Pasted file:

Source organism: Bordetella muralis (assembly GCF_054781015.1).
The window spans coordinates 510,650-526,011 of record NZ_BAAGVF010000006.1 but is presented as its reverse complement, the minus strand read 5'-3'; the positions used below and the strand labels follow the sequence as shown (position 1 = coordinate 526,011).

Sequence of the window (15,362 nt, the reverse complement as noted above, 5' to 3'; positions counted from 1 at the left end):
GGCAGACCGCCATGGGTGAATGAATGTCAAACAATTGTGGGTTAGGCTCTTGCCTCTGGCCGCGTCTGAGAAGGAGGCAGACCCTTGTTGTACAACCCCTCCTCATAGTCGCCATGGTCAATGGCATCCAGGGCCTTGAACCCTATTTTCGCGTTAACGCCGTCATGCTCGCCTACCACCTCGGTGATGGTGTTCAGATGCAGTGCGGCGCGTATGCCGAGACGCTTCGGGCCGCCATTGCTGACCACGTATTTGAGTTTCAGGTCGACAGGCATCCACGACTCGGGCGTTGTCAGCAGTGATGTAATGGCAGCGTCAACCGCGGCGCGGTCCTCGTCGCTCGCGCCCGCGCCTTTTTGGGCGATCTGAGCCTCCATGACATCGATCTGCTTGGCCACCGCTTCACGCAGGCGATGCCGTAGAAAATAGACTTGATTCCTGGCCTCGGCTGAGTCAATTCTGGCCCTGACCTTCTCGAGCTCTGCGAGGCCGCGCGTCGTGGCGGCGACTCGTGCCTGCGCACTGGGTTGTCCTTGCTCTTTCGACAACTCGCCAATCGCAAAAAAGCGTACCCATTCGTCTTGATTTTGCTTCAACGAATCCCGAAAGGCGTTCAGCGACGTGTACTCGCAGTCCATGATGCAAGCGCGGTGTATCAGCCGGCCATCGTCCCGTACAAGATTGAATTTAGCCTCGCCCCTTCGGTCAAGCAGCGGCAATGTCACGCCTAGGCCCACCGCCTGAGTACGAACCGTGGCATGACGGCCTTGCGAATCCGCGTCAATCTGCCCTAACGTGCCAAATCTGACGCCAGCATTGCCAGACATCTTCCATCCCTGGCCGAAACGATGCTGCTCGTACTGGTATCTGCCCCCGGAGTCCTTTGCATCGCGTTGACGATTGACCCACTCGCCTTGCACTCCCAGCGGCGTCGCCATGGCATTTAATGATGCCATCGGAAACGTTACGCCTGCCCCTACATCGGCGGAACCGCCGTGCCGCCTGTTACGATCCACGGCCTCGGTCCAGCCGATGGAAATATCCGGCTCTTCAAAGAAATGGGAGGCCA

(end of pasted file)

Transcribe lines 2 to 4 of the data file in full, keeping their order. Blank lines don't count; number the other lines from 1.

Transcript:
The window spans coordinates 510,650-526,011 of record NZ_BAAGVF010000006.1 but is presented as its reverse complement, the minus strand read 5'-3'; the positions used below and the strand labels follow the sequence as shown (position 1 = coordinate 526,011).

Sequence of the window (15,362 nt, the reverse complement as noted above, 5' to 3'; positions counted from 1 at the left end):
GGCAGACCGCCATGGGTGAATGAATGTCAAACAATTGTGGGTTAGGCTCTTGCCTCTGGCCGCGTCTGAGAAGGAGGCAGACCCTTGTTGTACAACCCCTCCTCATAGTCGCCATGGTCAATGGCATCCAGGGCCTTGAACCCTATTTTCGCGTTAACGCCGTCATGCTCGCCTACCACCTCGGTGATGGTGTTCAGATGCAGTGCGGCGCGTATGCCGAGACGCTTCGGGCCGCCATTGCTGACCACGTATTTGAGTTTCAGGTCGACAGGCATCCACGACTCGGGCGTTGTCAGCAGTGATGTAATGGCAGCGTCAACCGCGGCGCGGTCCTCGTCGCTCGCGCCCGCGCCTTTTTGGGCGATCTGAGCCTCCATGACATCGATCTGCTTGGCCACCGCTTCACGCAGGCGATGCCGTAGAAAATAGACTTGATTCCTGGCCTCGGCTGAGTCAATTCTGGCCCTGACCTTCTCGAGCTCTGCGAGGCCGCGCGTCGTGGCGGCGACTCGTGCCTGCGCACTGGGTTGTCCTTGCTCTTTCGACAACTCGCCAATCGCAAAAAAGCGTACCCATTCGTCTTGATTTTGCTTCAACGAATCCCGAAAGGCGTTCAGCGACGTGTACTCGCAGTCCATGATGCAAGCGCGGTGTATCAGCCGGCCATCGTCCCGTACAAGATTGAATTTAGCCTCGCCCCTTCGGTCAAGCAGCGGCAATGTCACGCCTAGGCCCACCGCCTGAGTACGAACCGTGGCATGACGGCCTTGCGAATCCGCGTCAATCTGCCCTAACGTGCCAAATCTGACGCCAGCATTGCCAGACATCTTCCATCCCTGGCCGAAACGATGCTGCTCGTACTGGTATCTGCCCCCGGAGTCCTTTGCATCGCGTTGACGATTGACCCACTCGCCTTGCACTCCCAGCGGCGTCGCCATGGCATTTAATGATGCCATCGGAAACGTTACGCCTGCCCCTACATCGGCGGAACCGCCGTGCCGCCTGTTACGATCCACGGCCTCGGTCCAGCCGATGGAAATATCCGGCTCTTCAAAGAAATGGGAGGCCA